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Crack open the Natty Light. Microsoft plans to throw a white trash data center rager in Chicago.

Microsoft will cram between 150 and 220 shipping containers filled with data center gear into a new 500,000 square foot facility. This move marks the most significant, public use of the shipping container systems popularized by the likes of Sun Microsystems and Rackable Systems to date.

Microsoft's data center services director Michael Manos revealed the grand plans during a speech at the Data Center World conference in Las Vegas. Fittingly, Data Center Knowledge appears to have grabbed the news first, celebrating Microsoft's ways as the dawn of a new era in compartmentalized, utility computing.

"The entire first floor of Chicago is going to be containers," Manos said. "This represents our first container data center. The containers are going to be dropped off and plugged into network cabling and power.

"It's a bold step forward. We're trying to address scale with the cloud level services. We were trying to figure the best way to bring capacity online quickly."

The second level of Microsoft's data center will stick with the raised floors of yesteryear.

This huge data center build out will aid Microsoft's web-based software delivery efforts. And so the internet super-highway will actually arrive via the physical highway, as Microsoft will rely on large trucks to bring in the gear.

The company has set up a number of centers around the country for similar purposes and is in an arms race of sorts with Google.

Sun and Rackable would appear the most likely suppliers of Microsoft's containers, which we've dubbed white trash data centers much to the chagrin of five Register readers. (This is not a racial slur against white folk but rather an embrace of the Southern, food stamp culture your reporter shares with trailerized people.)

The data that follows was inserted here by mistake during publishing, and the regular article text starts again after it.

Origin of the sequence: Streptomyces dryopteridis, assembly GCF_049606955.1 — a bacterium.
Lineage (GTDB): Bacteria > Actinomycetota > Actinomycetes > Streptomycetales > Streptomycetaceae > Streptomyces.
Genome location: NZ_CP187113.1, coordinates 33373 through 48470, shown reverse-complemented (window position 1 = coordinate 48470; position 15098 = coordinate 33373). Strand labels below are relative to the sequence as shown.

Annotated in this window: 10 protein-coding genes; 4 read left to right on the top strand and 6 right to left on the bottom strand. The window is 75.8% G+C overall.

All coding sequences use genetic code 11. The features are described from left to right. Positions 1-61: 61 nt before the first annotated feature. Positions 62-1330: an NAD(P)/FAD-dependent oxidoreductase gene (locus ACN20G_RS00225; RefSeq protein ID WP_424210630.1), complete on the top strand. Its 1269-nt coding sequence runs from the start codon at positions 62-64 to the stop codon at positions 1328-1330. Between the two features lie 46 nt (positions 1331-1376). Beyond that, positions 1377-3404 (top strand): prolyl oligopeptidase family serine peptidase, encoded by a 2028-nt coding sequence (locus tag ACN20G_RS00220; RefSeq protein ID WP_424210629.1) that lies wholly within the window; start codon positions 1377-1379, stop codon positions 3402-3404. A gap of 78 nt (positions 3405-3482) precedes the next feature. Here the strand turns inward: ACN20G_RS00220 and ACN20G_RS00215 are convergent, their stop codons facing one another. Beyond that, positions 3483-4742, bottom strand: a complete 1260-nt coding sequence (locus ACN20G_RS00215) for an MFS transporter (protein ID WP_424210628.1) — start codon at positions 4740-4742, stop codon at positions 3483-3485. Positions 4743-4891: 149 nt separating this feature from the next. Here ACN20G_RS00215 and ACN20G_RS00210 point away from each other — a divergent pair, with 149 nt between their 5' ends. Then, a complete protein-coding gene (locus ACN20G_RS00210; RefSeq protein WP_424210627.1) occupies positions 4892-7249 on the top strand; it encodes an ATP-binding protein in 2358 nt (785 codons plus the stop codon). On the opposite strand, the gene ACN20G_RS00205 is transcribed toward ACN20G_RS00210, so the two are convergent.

As we read the tea leaves, Sun stands out as Microsoft's data center dealer. That's because Rackable earlier this year said that it only expected to ship between 20 and 50 data center containers in 2008. Surely, the company, already a big hardware supplier to Microsoft, would have tried to show off had it won a 150 container deal.

The containers could afford Microsoft some internal billing and measurement wonderment, according to Manos.

"We're looking at using containers inside our future data centers," he told SearchDataCenter.com. "One of the things we like about them is we can take a bunch of servers and look at the output of that box and look at the power it draws. At the end of the day, we can determine, 'What is the IT productivity of that unit? How many search queries were executed per box? How many emails sent or stored?' You can get into some really interesting metrics. A lot of people say you can't look at the productivity of a data center, but if you compartmentalize it - not as small as the server level, but at some chunk in between - you can measure productivity.

"The data center is a utility function. Everyone uses the common resources without a real understanding of the business impact. I read an article recently that said 30% of IT professionals don't believe power is a challenge, and they're wrong. It's a large component of the operating expenses to running the business. Most of these people aren't exposed to the power bill -- they just don't have the data. If you don't expose how much it costs you to run those facilities, they can't manage to a problem they don't know they have yet. Even if you have a fairly rudimentary chargeback model, once you start measuring it, you can find better ways to measure. I fundamentally believe chargeback has had an effect on Microsoft."

To date, most of the revealed white trash data center customers have been government users or labs. They're looking for the quickest route to lots of horsepower and can drop the containers near some energy and water and get cranking. Sun and Rackable both point to financial services companies as likely buyers of the systems as well, although those irresponsible clowns have little money left for new hardware purchases.

It might get interesting to see how Google reacts to Microsoft's use of the containers, since the ad broker has a patent on the technology. ®

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